Project 3: "Immune regulation in visceral leishmaniasis" will continue to study the immunologic defects associated with human visceral leishmaniasis with a view toward developing immune based therapies that will reverse the immunosuppression associated with active disease. The studies will continue to focus on the nature and mode of action of regulatory cells and suppressive cytokines that are present in lesional tissue and peripheral blood during active disease.
Four specific aims are proposed:
Aim 1 will undertake comprehensive immune response profiling of peripheral, whole blood cells from active and clinically cured VL patients at the transcriptional and protein levels to identify correlates of immunity or progressive disease.
Aim 2 will test the effect of immune-modulation on parasite survival ex vivo. Splenic aspirate cells obtained for diagnostic purposes will be used to reveal a direct effect of endogenous IL-10 as well as other activating and deactivating cytokines on parasite growth or killing in a target organ by taking advantage ofthe fact that the aspirate contains infected macrophages as well as the regulatory and effector cells thought to be relevant to the infection outcome.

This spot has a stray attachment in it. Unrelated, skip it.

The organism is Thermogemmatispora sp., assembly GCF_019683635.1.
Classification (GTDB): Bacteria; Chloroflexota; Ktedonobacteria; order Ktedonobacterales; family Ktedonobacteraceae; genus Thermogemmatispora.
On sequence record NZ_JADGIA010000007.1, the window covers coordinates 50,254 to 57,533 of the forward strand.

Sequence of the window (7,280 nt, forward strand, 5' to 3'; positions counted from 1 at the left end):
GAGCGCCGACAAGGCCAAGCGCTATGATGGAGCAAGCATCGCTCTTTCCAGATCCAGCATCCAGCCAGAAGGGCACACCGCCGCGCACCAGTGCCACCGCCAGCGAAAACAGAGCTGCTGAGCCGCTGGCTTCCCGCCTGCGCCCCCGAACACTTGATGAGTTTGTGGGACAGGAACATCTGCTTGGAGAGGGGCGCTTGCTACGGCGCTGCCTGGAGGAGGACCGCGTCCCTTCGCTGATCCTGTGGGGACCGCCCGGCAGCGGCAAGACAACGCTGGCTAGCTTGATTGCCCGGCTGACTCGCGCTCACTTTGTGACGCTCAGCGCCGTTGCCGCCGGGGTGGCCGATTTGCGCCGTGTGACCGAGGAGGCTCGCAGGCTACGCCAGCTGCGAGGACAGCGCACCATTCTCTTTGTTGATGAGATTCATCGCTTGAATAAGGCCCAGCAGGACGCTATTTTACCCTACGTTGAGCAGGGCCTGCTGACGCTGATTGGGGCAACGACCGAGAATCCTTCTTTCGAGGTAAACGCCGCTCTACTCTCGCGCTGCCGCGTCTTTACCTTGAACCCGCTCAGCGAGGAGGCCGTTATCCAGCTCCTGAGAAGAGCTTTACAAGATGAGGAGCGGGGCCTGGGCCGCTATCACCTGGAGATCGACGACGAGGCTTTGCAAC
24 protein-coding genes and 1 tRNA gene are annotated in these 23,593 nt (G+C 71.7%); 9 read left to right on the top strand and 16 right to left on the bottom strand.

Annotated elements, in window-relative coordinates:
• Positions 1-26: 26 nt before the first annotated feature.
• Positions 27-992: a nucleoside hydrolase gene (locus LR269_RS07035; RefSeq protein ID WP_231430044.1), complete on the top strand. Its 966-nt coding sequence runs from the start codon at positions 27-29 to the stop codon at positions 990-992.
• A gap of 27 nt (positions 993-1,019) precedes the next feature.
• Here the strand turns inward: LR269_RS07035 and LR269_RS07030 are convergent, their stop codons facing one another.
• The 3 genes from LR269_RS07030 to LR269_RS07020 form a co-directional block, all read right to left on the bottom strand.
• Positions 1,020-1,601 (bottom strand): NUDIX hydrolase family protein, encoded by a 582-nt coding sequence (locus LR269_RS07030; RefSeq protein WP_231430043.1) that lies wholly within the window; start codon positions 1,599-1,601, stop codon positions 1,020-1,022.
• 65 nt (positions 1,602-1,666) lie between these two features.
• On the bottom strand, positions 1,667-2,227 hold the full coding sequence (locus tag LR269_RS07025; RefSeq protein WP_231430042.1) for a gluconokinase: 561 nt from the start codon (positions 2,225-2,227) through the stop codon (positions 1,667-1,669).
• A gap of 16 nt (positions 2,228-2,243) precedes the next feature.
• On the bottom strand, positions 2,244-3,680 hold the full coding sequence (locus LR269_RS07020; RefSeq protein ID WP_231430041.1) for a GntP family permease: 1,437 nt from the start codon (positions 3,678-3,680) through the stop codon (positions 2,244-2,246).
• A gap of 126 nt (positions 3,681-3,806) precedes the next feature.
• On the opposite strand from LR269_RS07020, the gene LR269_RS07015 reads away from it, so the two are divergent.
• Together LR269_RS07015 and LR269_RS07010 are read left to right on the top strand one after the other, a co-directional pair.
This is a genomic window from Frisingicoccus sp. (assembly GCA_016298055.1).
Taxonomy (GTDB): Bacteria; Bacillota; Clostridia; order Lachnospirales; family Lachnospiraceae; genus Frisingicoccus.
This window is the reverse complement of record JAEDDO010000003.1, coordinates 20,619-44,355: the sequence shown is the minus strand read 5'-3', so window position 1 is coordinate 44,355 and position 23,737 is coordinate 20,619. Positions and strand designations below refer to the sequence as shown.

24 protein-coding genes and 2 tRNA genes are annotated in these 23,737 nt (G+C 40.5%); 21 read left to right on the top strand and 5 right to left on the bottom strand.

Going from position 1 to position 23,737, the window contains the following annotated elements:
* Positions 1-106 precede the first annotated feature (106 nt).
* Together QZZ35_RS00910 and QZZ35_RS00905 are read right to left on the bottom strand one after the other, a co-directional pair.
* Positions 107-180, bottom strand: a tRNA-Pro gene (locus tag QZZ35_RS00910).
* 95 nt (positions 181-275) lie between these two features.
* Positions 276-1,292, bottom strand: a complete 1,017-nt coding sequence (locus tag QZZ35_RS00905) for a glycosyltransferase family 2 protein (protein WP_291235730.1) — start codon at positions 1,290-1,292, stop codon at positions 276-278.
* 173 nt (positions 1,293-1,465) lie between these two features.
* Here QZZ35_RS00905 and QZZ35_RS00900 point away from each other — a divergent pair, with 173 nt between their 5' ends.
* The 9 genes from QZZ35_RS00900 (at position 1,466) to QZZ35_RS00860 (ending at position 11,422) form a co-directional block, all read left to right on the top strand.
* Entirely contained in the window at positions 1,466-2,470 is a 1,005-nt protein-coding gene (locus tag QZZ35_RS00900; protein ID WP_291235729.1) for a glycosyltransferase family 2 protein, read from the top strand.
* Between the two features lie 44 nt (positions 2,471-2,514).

Aim 3 will explore in detail the regulation of IL-10 production by T cells in human VL, focusing on IL-27 and lL-21 signaling in the induction and amplifcation of the T cell IL-10 response. Elevated IL-10 is associated with many chronic infections in humans, including HIV, TB, and malaria, yet no studies on the regualtion of human IL-10 in an infectious disease setting have been reported.
Aim 4 will investgate the role of CD8+ T cells in human VL to determine if they contribute a suppressive or pathologic function. Splenic CD8+ T cells from VL patients have been found to be enriched in IL-10 and in inhbitory signaling molecules, PD-1 and CTLA-4. No CD8 functional studies in VL have been previously described.

Public Health Relevance

Project 3. The studies proposed in Project 3 may reveal immunosuppressive pathways that account for the severe progression and fatal outcome of untreated VL, and may identify novel targets of immune based therapies to enhance current treatments for VL.

National Institute of Health (NIH)
National Institute of Allergy and Infectious Diseases (NIAID)
Specialized Center (P50)
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Special Emphasis Panel (ZAI1-AWA-M (J1))
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Banaras Hindu University
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